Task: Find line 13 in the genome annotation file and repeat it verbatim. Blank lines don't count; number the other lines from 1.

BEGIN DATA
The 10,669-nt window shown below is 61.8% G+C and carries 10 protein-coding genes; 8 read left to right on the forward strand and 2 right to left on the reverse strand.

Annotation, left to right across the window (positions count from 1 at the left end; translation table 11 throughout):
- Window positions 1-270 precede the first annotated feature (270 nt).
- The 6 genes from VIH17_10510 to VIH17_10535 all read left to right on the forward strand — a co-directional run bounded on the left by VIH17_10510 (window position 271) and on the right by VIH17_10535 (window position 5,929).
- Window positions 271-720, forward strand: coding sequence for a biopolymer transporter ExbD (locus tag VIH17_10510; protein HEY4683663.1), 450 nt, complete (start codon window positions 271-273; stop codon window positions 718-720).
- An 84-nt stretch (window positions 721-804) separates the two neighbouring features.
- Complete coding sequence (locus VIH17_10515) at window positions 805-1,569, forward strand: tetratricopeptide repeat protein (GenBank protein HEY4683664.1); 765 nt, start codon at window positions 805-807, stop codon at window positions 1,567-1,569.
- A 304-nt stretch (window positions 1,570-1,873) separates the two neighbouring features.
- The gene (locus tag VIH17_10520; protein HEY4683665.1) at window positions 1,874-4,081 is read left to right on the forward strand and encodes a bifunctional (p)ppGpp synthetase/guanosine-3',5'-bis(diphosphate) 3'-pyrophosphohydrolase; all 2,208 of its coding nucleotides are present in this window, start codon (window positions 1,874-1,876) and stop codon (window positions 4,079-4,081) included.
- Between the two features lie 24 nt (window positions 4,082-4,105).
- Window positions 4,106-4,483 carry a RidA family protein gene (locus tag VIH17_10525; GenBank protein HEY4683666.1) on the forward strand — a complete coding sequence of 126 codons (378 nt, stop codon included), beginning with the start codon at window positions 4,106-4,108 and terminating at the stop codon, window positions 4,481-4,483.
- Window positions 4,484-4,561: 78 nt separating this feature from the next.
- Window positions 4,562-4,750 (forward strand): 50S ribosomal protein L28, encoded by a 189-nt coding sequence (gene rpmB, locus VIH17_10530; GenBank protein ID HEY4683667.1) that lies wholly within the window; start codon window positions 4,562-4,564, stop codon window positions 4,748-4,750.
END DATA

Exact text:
- Window positions 4,562-4,750 (forward strand): 50S ribosomal protein L28, encoded by a 189-nt coding sequence (gene rpmB, locus VIH17_10530; GenBank protein ID HEY4683667.1) that lies wholly within the window; start codon window positions 4,562-4,564, stop codon window positions 4,748-4,750.